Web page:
In fact, Canadian culture is already huge, in world terms. People around the world are mad to listen to Celine Dion. They all know Shania Twain comes from Northern Ontario. They all want to pay big money to see Cirque du Soleil and IMAX. They all read Margaret Atwood, and laugh at Mike Myers. Canadian culture always looks more impressive from other countries; I have bobbed in a Philippine ferry to the tune of Gordon Lightfoot’s “Pussywillows, Cattails,” and heard Joni Mitchell’s “Carrie” on the Muzak system in France.

We seem to be the only ones who don’t appreciate it.

Another objection is that, being of two languages, our culture is necessarily not unified. But this is true, if at all, only of our literature. And even in literature, the matter seems marginal. There is, after all, such a thing as translation. We all know and love Carrier’s “The Hockey Sweater,” Anglophones as much as Francophones.

I’d like to see, as a start, a new order of merit, like the Order of Canada, established strictly for artistic, literary, perhaps scientific and philosophical figures--for those who can justly be called active contributors to Canadian culture. No politicians, no philanthropists, no bureaucrats, just artists and thinkers. This could cost effectively nothing—nothing but the price of the badge and the ceremony.

And this body could be a working shop. It would, at regular intervals—perhaps one a year?--induct some dead figure into an official Canadian pantheon. This would involve a bit more expense: the cost of a bust or a painting, and a permanent physical location in Ottawa to display them all. Heck, the sky’s the limit—let’s include rotating exhibitions on members as well. This would not require a large permanent collection—items could be borrowed for the duration. It would do schoolchildren little harm to learn more about Stephen Leacock.

I’d like the same group to be given the job of creating a list of Canadian cultural treasures, on the model of such countries as Japan or Korea. This could be a guide for educators, and a guide for tourists.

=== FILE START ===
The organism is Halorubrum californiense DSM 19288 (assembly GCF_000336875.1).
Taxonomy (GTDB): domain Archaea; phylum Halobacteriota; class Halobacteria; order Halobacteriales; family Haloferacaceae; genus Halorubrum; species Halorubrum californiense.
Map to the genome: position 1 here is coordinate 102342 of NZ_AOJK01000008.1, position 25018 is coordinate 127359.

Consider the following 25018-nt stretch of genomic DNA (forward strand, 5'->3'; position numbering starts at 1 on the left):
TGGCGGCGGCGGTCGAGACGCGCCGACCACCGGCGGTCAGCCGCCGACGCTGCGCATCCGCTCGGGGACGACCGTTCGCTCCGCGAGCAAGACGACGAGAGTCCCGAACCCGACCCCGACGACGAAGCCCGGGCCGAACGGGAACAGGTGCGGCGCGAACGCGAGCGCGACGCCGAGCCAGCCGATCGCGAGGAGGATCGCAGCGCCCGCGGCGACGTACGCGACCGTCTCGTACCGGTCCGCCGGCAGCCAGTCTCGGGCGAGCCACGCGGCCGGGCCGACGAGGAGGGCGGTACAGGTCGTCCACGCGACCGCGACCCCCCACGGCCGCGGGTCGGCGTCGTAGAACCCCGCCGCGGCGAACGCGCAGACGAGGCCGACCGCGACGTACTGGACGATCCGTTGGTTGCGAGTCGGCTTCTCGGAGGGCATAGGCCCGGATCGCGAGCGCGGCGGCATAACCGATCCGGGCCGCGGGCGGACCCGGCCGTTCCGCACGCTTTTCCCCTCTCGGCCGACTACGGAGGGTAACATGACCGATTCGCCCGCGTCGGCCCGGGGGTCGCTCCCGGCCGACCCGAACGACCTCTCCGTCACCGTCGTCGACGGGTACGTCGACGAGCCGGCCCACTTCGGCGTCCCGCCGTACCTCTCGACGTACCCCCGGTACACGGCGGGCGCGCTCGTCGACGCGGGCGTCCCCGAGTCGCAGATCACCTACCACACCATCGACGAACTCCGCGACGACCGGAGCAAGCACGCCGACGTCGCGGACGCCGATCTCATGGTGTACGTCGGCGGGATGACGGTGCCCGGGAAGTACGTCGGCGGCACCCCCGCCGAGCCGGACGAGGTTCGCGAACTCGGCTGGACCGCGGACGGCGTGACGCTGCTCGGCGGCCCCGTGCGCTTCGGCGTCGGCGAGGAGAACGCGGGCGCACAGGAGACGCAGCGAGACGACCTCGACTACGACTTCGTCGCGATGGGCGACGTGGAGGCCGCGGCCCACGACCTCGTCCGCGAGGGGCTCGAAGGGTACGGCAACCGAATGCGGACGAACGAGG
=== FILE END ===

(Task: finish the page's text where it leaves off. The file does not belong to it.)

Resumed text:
They could also choose figures and images for Canadian coins, stamps, and banknotes—avoiding the present over reliance on politicians.

And they could choose from among their ranks the Governor-General, elevating this figure once and for all beyond politics and making him or her a genuine representative, as she should be, of the Canadian nation.

Of course, the creation of such an institution could lead to an “academic” or establishment style of art. Fine; I’m ready to take that chance. If it does, given the nature of art, it will still inspire more and better art. The good artists will organize and produce more in reaction to what they object to in the academy.

Who would choose the members? That’s a bit of a trick. Politicians would, I fear, be too inclined to select on political grounds—quotas for region, skin color, race, religion, and so forth. Self-selection by existing members would be too cliqueish, and does not work well at present in academics. I’d propose a vote by members of recognized cultural organizations—publishers and editors are in the business, for example, of evaluating authors. Gallery owners and museum curators are in the business of evaluating artists. Put such groups to work nominating and electing this body.

In the meantime, being an active contributor to the culture is an alienating and impoverishing thing at the best of times. Artists create the culture for the sake of all of us, and get precious little for themselves in return. The least we can do is give them a little formal recognition in return. Besides encouraging Canadians to take more interest in the arts, it might encourage more talented Canadians to strive to make a contribution—the feeling that what they were doing mattered to the rest of us, and that we were listening.